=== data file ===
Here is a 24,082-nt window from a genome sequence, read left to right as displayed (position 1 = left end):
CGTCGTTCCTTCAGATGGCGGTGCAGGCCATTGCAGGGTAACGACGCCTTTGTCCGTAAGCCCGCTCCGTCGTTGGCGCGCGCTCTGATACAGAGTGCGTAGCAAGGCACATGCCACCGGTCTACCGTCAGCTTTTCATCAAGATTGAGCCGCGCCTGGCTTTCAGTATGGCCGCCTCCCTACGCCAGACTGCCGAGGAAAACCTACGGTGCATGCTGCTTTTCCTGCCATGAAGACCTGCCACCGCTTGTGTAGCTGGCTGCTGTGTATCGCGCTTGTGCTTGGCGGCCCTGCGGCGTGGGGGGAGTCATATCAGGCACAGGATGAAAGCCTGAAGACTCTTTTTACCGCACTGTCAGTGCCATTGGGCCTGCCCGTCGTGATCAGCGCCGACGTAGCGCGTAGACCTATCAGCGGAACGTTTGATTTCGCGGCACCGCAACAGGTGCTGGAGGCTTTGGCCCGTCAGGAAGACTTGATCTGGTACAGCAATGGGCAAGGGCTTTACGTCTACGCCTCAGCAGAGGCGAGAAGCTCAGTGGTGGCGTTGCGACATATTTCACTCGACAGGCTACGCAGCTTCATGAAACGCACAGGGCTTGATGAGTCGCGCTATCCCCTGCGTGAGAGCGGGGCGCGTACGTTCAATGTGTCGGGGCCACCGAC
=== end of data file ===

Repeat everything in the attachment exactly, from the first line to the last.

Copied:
Here is a 24,082-nt window from a genome sequence, read left to right as displayed (position 1 = left end):
CGTCGTTCCTTCAGATGGCGGTGCAGGCCATTGCAGGGTAACGACGCCTTTGTCCGTAAGCCCGCTCCGTCGTTGGCGCGCGCTCTGATACAGAGTGCGTAGCAAGGCACATGCCACCGGTCTACCGTCAGCTTTTCATCAAGATTGAGCCGCGCCTGGCTTTCAGTATGGCCGCCTCCCTACGCCAGACTGCCGAGGAAAACCTACGGTGCATGCTGCTTTTCCTGCCATGAAGACCTGCCACCGCTTGTGTAGCTGGCTGCTGTGTATCGCGCTTGTGCTTGGCGGCCCTGCGGCGTGGGGGGAGTCATATCAGGCACAGGATGAAAGCCTGAAGACTCTTTTTACCGCACTGTCAGTGCCATTGGGCCTGCCCGTCGTGATCAGCGCCGACGTAGCGCGTAGACCTATCAGCGGAACGTTTGATTTCGCGGCACCGCAACAGGTGCTGGAGGCTTTGGCCCGTCAGGAAGACTTGATCTGGTACAGCAATGGGCAAGGGCTTTACGTCTACGCCTCAGCAGAGGCGAGAAGCTCAGTGGTGGCGTTGCGACATATTTCACTCGACAGGCTACGCAGCTTCATGAAACGCACAGGGCTTGATGAGTCGCGCTATCCCCTGCGTGAGAGCGGGGCGCGTACGTTCAATGTGTCGGGGCCACCGAC